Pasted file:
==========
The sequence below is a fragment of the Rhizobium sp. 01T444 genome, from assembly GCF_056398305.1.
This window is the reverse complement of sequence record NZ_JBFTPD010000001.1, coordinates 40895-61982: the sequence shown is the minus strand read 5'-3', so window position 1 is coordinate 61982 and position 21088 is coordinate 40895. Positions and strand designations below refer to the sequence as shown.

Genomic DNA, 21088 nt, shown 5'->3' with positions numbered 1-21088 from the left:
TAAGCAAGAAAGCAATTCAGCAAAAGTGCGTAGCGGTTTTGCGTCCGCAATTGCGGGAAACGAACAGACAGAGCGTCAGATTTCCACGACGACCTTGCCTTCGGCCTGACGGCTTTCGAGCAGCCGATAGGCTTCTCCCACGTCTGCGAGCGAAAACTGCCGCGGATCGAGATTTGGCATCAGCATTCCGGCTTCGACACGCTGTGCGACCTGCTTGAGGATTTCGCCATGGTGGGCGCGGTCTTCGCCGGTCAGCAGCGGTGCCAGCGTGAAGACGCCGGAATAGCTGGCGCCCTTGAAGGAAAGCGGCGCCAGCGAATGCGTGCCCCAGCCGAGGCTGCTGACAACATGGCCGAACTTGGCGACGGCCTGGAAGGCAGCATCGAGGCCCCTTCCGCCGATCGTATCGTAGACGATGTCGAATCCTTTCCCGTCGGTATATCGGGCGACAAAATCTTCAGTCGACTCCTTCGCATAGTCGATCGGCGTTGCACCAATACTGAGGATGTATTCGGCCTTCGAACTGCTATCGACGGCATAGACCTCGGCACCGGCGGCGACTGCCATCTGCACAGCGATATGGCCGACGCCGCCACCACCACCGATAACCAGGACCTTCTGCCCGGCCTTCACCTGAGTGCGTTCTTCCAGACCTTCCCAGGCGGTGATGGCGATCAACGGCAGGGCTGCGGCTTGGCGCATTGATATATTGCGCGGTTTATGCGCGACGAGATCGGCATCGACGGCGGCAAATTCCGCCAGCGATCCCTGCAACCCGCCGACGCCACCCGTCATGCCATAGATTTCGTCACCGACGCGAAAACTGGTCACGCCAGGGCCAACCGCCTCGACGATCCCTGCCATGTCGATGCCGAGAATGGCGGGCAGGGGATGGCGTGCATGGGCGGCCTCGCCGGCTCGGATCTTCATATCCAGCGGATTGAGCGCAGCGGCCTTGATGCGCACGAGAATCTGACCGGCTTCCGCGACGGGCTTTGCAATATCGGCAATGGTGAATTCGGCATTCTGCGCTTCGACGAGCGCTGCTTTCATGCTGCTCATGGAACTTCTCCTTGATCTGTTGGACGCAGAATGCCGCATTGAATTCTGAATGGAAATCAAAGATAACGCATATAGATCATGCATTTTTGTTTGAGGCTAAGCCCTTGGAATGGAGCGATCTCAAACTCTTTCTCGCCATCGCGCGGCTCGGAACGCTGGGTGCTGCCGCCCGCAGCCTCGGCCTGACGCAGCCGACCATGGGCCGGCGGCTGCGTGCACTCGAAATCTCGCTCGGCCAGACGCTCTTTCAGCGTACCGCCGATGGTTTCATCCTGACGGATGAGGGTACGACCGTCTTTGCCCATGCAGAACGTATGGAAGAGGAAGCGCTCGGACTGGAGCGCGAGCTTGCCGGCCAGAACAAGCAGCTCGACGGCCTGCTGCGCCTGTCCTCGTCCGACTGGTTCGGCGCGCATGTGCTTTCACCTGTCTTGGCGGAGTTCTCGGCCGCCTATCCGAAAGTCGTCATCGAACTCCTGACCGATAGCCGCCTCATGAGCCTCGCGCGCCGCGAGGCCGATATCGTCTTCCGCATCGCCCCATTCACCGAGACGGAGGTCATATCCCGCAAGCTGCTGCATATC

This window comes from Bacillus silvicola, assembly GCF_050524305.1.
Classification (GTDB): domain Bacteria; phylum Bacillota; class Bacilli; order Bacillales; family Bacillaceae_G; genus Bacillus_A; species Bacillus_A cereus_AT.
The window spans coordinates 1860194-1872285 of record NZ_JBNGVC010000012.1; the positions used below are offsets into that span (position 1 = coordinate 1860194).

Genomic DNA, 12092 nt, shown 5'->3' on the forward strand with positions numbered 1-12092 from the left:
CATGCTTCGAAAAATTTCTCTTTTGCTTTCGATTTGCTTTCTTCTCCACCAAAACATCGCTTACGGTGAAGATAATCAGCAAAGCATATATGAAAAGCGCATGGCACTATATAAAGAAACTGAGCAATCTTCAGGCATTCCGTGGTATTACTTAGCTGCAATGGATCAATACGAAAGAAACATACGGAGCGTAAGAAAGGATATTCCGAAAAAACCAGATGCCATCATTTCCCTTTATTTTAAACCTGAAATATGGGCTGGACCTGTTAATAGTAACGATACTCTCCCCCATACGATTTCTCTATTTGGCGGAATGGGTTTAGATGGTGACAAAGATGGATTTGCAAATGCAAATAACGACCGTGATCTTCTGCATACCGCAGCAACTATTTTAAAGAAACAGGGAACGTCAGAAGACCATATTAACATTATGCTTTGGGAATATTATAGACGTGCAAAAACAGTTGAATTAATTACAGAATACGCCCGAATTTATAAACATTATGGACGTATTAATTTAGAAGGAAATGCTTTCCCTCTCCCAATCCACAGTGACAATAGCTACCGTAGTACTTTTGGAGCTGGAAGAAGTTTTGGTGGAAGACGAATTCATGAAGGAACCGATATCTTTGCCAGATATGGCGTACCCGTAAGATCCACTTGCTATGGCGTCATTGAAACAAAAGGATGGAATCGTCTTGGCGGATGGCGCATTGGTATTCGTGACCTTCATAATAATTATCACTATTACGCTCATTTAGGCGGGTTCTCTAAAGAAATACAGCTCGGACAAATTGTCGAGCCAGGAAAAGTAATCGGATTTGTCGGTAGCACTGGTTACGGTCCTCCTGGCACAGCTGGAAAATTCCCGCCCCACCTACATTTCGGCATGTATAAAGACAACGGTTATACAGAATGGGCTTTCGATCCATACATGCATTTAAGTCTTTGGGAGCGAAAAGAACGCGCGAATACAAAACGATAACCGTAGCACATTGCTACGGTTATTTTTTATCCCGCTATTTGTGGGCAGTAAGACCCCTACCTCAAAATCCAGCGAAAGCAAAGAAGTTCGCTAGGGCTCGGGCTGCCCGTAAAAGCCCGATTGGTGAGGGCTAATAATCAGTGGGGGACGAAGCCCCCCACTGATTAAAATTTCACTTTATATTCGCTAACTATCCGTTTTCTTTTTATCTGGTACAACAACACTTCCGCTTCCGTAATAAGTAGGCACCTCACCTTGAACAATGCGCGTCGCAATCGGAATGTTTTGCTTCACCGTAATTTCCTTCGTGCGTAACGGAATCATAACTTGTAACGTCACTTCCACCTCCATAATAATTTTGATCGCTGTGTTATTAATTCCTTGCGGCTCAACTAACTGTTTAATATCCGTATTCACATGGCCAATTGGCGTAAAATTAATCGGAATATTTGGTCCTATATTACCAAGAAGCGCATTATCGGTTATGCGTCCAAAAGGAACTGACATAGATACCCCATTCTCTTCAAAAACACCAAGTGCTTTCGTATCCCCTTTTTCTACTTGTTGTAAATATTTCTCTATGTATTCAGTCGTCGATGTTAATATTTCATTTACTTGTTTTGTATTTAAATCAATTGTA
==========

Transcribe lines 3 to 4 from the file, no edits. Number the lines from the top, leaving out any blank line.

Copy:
Genomic DNA, 21088 nt, shown 5'->3' with positions numbered 1-21088 from the left:
TAAGCAAGAAAGCAATTCAGCAAAAGTGCGTAGCGGTTTTGCGTCCGCAATTGCGGGAAACGAACAGACAGAGCGTCAGATTTCCACGACGACCTTGCCTTCGGCCTGACGGCTTTCGAGCAGCCGATAGGCTTCTCCCACGTCTGCGAGCGAAAACTGCCGCGGATCGAGATTTGGCATCAGCATTCCGGCTTCGACACGCTGTGCGACCTGCTTGAGGATTTCGCCATGGTGGGCGCGGTCTTCGCCGGTCAGCAGCGGTGCCAGCGTGAAGACGCCGGAATAGCTGGCGCCCTTGAAGGAAAGCGGCGCCAGCGAATGCGTGCCCCAGCCGAGGCTGCTGACAACATGGCCGAACTTGGCGACGGCCTGGAAGGCAGCATCGAGGCCCCTTCCGCCGATCGTATCGTAGACGATGTCGAATCCTTTCCCGTCGGTATATCGGGCGACAAAATCTTCAGTCGACTCCTTCGCATAGTCGATCGGCGTTGCACCAATACTGAGGATGTATTCGGCCTTCGAACTGCTATCGACGGCATAGACCTCGGCACCGGCGGCGACTGCCATCTGCACAGCGATATGGCCGACGCCGCCACCACCACCGATAACCAGGACCTTCTGCCCGGCCTTCACCTGAGTGCGTTCTTCCAGACCTTCCCAGGCGGTGATGGCGATCAACGGCAGGGCTGCGGCTTGGCGCATTGATATATTGCGCGGTTTATGCGCGACGAGATCGGCATCGACGGCGGCAAATTCCGCCAGCGATCCCTGCAACCCGCCGACGCCACCCGTCATGCCATAGATTTCGTCACCGACGCGAAAACTGGTCACGCCAGGGCCAACCGCCTCGACGATCCCTGCCATGTCGATGCCGAGAATGGCGGGCAGGGGATGGCGTGCATGGGCGGCCTCGCCGGCTCGGATCTTCATATCCAGCGGATTGAGCGCAGCGGCCTTGATGCGCACGAGAATCTGACCGGCTTCCGCGACGGGCTTTGCAATATCGGCAATGGTGAATTCGGCATTCTGCGCTTCGACGAGCGCTGCTTTCATGCTGCTCATGGAACTTCTCCTTGATCTGTTGGACGCAGAATGCCGCATTGAATTCTGAATGGAAATCAAAGATAACGCATATAGATCATGCATTTTTGTTTGAGGCTAAGCCCTTGGAATGGAGCGATCTCAAACTCTTTCTCGCCATCGCGCGGCTCGGAACGCTGGGTGCTGCCGCCCGCAGCCTCGGCCTGACGCAGCCGACCATGGGCCGGCGGCTGCGTGCACTCGAAATCTCGCTCGGCCAGACGCTCTTTCAGCGTACCGCCGATGGTTTCATCCTGACGGATGAGGGTACGACCGTCTTTGCCCATGCAGAACGTATGGAAGAGGAAGCGCTCGGACTGGAGCGCGAGCTTGCCGGCCAGAACAAGCAGCTCGACGGCCTGCTGCGCCTGTCCTCGTCCGACTGGTTCGGCGCGCATGTGCTTTCACCTGTCTTGGCGGAGTTCTCGGCCGCCTATCCGAAAGTCGTCATCGAACTCCTGACCGATAGCCGCCTCATGAGCCTCGCGCGCCGCGAGGCCGATATCGTCTTCCGCATCGCCCCATTCACCGAGACGGAGGTCATATCCCGCAAGCTGCTGCATATC